“Regardless of whether a product is free or paid, what’s essential is that it works well within a larger ecosystem designed by educators to promote student success.” -- Stephen Laster In a recent post on EdSurge, Stephen Laster, the Chief Digital Officer of McGraw Hill, argued in favor of an interoperable ed tech universe. He envisions a world where ed tech platforms work together seamlessly, saving teachers time and money while helping students go deeper in their learning.
He notes that people often conflate “open” and “free,” and that a “more useful definition of open is technology or content that can integrate painlessly with other resources.” His core argument is this: It’s important that ed tech systems integrate with each other, because “technologies that live within closed systems create roadblocks in students’ learning pathways...add[ing] complexity and cost.” He continues, “I rarely meet a committed teacher who simultaneously wants to be the IT helpdesk and systems integrator for his or her classroom. Those are too many demands.”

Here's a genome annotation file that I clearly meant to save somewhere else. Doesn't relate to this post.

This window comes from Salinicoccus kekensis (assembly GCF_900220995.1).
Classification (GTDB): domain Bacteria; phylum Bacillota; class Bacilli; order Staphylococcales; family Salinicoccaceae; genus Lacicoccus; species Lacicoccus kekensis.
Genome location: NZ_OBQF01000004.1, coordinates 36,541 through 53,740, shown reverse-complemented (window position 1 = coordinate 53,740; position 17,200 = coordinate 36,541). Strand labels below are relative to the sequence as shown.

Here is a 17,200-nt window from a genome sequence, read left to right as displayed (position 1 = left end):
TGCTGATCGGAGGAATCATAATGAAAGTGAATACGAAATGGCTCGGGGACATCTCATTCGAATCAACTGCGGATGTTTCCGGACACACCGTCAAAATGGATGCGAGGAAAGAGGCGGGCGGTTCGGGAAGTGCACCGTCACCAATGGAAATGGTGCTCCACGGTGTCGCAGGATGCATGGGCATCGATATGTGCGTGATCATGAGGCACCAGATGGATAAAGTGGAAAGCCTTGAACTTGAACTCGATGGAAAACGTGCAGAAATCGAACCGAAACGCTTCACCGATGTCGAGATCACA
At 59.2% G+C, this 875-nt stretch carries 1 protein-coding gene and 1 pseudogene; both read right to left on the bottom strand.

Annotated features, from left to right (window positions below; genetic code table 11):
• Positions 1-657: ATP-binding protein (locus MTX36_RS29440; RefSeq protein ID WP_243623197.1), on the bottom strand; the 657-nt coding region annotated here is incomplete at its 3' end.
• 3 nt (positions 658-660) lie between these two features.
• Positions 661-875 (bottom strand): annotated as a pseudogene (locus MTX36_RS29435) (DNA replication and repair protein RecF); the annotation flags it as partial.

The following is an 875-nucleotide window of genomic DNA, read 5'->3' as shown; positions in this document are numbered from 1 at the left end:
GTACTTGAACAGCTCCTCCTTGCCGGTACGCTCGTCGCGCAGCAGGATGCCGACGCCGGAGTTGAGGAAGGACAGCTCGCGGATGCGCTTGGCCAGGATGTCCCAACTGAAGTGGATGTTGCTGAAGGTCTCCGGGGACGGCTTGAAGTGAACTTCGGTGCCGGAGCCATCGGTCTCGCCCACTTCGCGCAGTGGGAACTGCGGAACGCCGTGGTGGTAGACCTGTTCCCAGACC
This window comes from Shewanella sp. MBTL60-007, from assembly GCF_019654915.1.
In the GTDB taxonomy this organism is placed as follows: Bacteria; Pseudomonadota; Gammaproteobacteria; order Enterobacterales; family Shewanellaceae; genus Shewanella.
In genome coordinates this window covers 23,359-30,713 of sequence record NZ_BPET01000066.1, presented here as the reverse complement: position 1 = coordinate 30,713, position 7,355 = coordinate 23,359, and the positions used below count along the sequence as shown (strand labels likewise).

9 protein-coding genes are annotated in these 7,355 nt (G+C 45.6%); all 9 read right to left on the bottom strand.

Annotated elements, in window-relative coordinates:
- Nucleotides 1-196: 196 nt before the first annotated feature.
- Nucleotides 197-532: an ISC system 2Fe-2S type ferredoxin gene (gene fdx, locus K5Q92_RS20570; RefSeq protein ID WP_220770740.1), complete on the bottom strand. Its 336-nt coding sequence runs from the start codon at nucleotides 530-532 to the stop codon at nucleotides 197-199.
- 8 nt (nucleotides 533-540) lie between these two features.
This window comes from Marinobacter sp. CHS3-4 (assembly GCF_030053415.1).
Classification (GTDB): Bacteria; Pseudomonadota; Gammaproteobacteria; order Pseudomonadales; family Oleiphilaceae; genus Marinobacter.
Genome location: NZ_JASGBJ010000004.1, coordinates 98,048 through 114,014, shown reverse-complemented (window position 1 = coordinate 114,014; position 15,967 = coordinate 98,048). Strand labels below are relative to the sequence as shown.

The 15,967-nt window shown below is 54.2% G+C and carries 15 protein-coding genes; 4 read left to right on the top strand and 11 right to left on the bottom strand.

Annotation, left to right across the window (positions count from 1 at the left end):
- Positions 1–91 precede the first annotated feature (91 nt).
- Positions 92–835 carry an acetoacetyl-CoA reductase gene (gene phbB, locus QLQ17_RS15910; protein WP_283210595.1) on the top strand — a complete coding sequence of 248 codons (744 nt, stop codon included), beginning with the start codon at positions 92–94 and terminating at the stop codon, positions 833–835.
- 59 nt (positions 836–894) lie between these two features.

The same is true for teacher effectiveness platforms. When systems don’t talk to each other, administrative time and resources are spent recreating the same data in multiple systems -- time and money that could be spent on, say, personalized PD.
Laster argues that to make this happen “existing stakeholders to agree on standards.” This means that users and vendors need to come together to decide on the rules that would allow these platforms to talk to each other. Openness is a core value at Whetstone, and we’re on board to move toward this world.
What do you think? How have closed systems impeded your work? On the other hand, what are the potential pitfalls of “too much” openness?
Libby Fischer is CEO of Whetstone Education.